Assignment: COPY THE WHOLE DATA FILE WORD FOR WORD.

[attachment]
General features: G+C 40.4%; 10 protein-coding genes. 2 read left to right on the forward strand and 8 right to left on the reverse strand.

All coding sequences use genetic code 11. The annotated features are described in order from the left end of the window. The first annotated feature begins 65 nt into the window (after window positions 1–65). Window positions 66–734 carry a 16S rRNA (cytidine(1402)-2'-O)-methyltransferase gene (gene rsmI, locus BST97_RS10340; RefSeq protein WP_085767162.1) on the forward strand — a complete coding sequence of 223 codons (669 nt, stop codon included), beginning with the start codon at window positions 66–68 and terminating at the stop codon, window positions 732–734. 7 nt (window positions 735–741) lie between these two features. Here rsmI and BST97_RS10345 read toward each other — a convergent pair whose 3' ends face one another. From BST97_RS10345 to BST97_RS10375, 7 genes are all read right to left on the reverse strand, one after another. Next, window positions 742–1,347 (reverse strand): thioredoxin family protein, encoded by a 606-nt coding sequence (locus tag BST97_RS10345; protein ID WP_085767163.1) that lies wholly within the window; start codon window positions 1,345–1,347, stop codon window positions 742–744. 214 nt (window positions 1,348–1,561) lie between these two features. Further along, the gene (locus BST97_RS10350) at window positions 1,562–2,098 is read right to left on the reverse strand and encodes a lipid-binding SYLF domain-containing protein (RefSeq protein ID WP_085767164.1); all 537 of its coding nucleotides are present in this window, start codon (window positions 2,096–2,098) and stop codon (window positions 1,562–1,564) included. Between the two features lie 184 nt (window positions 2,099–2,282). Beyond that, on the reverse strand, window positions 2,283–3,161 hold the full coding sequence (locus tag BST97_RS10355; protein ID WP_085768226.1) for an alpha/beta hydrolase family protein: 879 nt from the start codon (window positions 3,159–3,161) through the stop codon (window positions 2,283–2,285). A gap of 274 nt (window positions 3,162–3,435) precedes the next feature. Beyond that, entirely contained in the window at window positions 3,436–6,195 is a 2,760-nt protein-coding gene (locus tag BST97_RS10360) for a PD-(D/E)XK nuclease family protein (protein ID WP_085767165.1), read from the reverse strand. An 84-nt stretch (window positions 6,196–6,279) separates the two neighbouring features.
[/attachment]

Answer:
General features: G+C 40.4%; 10 protein-coding genes. 2 read left to right on the forward strand and 8 right to left on the reverse strand.

All coding sequences use genetic code 11. The annotated features are described in order from the left end of the window. The first annotated feature begins 65 nt into the window (after window positions 1–65). Window positions 66–734 carry a 16S rRNA (cytidine(1402)-2'-O)-methyltransferase gene (gene rsmI, locus BST97_RS10340; RefSeq protein WP_085767162.1) on the forward strand — a complete coding sequence of 223 codons (669 nt, stop codon included), beginning with the start codon at window positions 66–68 and terminating at the stop codon, window positions 732–734. 7 nt (window positions 735–741) lie between these two features. Here rsmI and BST97_RS10345 read toward each other — a convergent pair whose 3' ends face one another. From BST97_RS10345 to BST97_RS10375, 7 genes are all read right to left on the reverse strand, one after another. Next, window positions 742–1,347 (reverse strand): thioredoxin family protein, encoded by a 606-nt coding sequence (locus tag BST97_RS10345; protein ID WP_085767163.1) that lies wholly within the window; start codon window positions 1,345–1,347, stop codon window positions 742–744. 214 nt (window positions 1,348–1,561) lie between these two features. Further along, the gene (locus BST97_RS10350) at window positions 1,562–2,098 is read right to left on the reverse strand and encodes a lipid-binding SYLF domain-containing protein (RefSeq protein ID WP_085767164.1); all 537 of its coding nucleotides are present in this window, start codon (window positions 2,096–2,098) and stop codon (window positions 1,562–1,564) included. Between the two features lie 184 nt (window positions 2,099–2,282). Beyond that, on the reverse strand, window positions 2,283–3,161 hold the full coding sequence (locus tag BST97_RS10355; protein ID WP_085768226.1) for an alpha/beta hydrolase family protein: 879 nt from the start codon (window positions 3,159–3,161) through the stop codon (window positions 2,283–2,285). A gap of 274 nt (window positions 3,162–3,435) precedes the next feature. Beyond that, entirely contained in the window at window positions 3,436–6,195 is a 2,760-nt protein-coding gene (locus tag BST97_RS10360) for a PD-(D/E)XK nuclease family protein (protein ID WP_085767165.1), read from the reverse strand. An 84-nt stretch (window positions 6,196–6,279) separates the two neighbouring features.